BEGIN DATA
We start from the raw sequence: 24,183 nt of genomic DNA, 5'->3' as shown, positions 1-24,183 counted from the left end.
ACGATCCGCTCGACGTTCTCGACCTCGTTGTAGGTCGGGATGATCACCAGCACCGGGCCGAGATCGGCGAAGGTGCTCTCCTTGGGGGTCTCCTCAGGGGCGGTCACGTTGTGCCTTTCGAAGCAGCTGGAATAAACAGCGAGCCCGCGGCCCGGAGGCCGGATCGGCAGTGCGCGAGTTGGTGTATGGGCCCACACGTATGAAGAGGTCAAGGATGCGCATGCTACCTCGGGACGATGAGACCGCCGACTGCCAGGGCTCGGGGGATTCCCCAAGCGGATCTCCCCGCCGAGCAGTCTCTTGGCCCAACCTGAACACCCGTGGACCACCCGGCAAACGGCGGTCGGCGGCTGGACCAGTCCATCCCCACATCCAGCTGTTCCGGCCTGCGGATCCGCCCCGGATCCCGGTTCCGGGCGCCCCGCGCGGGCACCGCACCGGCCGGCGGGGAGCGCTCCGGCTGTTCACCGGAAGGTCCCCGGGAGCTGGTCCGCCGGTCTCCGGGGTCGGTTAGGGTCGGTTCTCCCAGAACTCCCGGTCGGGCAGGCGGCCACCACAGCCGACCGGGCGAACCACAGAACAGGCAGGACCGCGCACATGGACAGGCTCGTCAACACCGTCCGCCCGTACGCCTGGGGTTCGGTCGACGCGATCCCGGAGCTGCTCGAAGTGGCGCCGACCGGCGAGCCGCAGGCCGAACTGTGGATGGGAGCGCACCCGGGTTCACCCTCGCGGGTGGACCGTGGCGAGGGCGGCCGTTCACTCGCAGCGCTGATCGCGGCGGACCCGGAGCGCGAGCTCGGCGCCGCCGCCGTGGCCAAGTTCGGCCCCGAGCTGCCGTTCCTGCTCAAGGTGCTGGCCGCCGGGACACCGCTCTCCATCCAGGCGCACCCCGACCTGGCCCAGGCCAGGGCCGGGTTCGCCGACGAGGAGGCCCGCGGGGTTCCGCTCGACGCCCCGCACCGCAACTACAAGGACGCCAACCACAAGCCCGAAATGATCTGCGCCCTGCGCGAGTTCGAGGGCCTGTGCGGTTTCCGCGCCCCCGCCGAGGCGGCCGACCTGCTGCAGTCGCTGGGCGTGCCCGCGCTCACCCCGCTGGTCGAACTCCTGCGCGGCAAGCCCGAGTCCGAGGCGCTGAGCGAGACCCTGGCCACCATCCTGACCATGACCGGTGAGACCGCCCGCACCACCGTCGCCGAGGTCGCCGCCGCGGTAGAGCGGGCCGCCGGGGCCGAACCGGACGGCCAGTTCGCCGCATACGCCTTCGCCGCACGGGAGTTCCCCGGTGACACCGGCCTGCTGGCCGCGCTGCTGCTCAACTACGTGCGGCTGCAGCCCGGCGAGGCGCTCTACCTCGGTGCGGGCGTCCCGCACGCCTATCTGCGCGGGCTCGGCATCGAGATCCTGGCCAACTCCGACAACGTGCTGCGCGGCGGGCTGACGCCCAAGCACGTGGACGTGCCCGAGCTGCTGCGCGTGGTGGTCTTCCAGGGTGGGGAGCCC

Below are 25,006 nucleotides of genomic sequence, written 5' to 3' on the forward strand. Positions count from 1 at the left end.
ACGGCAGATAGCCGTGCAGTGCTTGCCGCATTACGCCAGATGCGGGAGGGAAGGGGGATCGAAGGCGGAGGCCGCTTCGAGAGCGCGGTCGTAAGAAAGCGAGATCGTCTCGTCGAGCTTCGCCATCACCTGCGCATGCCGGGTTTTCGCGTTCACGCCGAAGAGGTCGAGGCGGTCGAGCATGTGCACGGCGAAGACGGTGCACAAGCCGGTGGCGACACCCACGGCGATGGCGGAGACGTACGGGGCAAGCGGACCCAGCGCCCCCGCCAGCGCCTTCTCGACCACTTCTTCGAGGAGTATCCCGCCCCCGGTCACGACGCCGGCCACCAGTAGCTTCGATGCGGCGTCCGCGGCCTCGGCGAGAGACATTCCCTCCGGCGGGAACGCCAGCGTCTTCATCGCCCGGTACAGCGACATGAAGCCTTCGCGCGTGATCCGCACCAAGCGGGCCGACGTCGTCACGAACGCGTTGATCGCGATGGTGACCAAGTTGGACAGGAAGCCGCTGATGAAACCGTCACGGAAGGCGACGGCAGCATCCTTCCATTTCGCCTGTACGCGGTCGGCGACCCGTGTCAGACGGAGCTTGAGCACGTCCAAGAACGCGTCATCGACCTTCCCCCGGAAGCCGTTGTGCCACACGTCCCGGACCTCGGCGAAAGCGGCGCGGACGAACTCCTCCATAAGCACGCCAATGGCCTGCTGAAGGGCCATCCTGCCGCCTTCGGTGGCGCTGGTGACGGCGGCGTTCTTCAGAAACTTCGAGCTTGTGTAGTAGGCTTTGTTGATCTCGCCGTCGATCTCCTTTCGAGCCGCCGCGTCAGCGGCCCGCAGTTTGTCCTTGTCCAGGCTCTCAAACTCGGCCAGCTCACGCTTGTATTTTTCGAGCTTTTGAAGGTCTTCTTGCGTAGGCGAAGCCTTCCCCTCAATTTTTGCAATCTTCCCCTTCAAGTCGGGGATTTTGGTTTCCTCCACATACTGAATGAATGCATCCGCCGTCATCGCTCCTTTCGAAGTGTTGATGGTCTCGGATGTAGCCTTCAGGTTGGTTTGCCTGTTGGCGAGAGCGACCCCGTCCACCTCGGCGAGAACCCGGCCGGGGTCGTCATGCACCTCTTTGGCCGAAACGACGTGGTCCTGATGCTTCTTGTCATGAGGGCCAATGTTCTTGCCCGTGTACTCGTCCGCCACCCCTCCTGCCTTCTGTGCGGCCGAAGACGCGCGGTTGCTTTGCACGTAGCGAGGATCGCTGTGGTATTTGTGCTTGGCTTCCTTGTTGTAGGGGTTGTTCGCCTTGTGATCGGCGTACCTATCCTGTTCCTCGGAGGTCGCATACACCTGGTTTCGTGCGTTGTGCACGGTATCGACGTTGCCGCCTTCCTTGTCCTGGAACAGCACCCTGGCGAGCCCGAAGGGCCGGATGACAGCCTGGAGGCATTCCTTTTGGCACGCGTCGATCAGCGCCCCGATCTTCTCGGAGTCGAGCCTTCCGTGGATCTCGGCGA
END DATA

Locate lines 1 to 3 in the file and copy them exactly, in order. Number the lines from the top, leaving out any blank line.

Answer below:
We start from the raw sequence: 24,183 nt of genomic DNA, 5'->3' as shown, positions 1-24,183 counted from the left end.
ACGATCCGCTCGACGTTCTCGACCTCGTTGTAGGTCGGGATGATCACCAGCACCGGGCCGAGATCGGCGAAGGTGCTCTCCTTGGGGGTCTCCTCAGGGGCGGTCACGTTGTGCCTTTCGAAGCAGCTGGAATAAACAGCGAGCCCGCGGCCCGGAGGCCGGATCGGCAGTGCGCGAGTTGGTGTATGGGCCCACACGTATGAAGAGGTCAAGGATGCGCATGCTACCTCGGGACGATGAGACCGCCGACTGCCAGGGCTCGGGGGATTCCCCAAGCGGATCTCCCCGCCGAGCAGTCTCTTGGCCCAACCTGAACACCCGTGGACCACCCGGCAAACGGCGGTCGGCGGCTGGACCAGTCCATCCCCACATCCAGCTGTTCCGGCCTGCGGATCCGCCCCGGATCCCGGTTCCGGGCGCCCCGCGCGGGCACCGCACCGGCCGGCGGGGAGCGCTCCGGCTGTTCACCGGAAGGTCCCCGGGAGCTGGTCCGCCGGTCTCCGGGGTCGGTTAGGGTCGGTTCTCCCAGAACTCCCGGTCGGGCAGGCGGCCACCACAGCCGACCGGGCGAACCACAGAACAGGCAGGACCGCGCACATGGACAGGCTCGTCAACACCGTCCGCCCGTACGCCTGGGGTTCGGTCGACGCGATCCCGGAGCTGCTCGAAGTGGCGCCGACCGGCGAGCCGCAGGCCGAACTGTGGATGGGAGCGCACCCGGGTTCACCCTCGCGGGTGGACCGTGGCGAGGGCGGCCGTTCACTCGCAGCGCTGATCGCGGCGGACCCGGAGCGCGAGCTCGGCGCCGCCGCCGTGGCCAAGTTCGGCCCCGAGCTGCCGTTCCTGCTCAAGGTGCTGGCCGCCGGGACACCGCTCTCCATCCAGGCGCACCCCGACCTGGCCCAGGCCAGGGCCGGGTTCGCCGACGAGGAGGCCCGCGGGGTTCCGCTCGACGCCCCGCACCGCAACTACAAGGACGCCAACCACAAGCCCGAAATGATCTGCGCCCTGCGCGAGTTCGAGGGCCTGTGCGGTTTCCGCGCCCCCGCCGAGGCGGCCGACCTGCTGCAGTCGCTGGGCGTGCCCGCGCTCACCCCGCTGGTCGAACTCCTGCGCGGCAAGCCCGAGTCCGAGGCGCTGAGCGAGACCCTGGCCACCATCCTGACCATGACCGGTGAGACCGCCCGCACCACCGTCGCCGAGGTCGCCGCCGCGGTAGAGCGGGCCGCCGGGGCCGAACCGGACGGCCAGTTCGCCGCATACGCCTTCGCCGCACGGGAGTTCCCCGGTGACACCGGCCTGCTGGCCGCGCTGCTGCTCAACTACGTGCGGCTGCAGCCCGGCGAGGCGCTCTACCTCGGTGCGGGCGTCCCGCACGCCTATCTGCGCGGGCTCGGCATCGAGATCCTGGCCAACTCCGACAACGTGCTGCGCGGCGGGCTGACGCCCAAGCACGTGGACGTGCCCGAGCTGCTGCGCGTGGTGGTCTTCCAGGGTGGGGAGCCC

Below are 25,006 nucleotides of genomic sequence, written 5' to 3' on the forward strand. Positions count from 1 at the left end.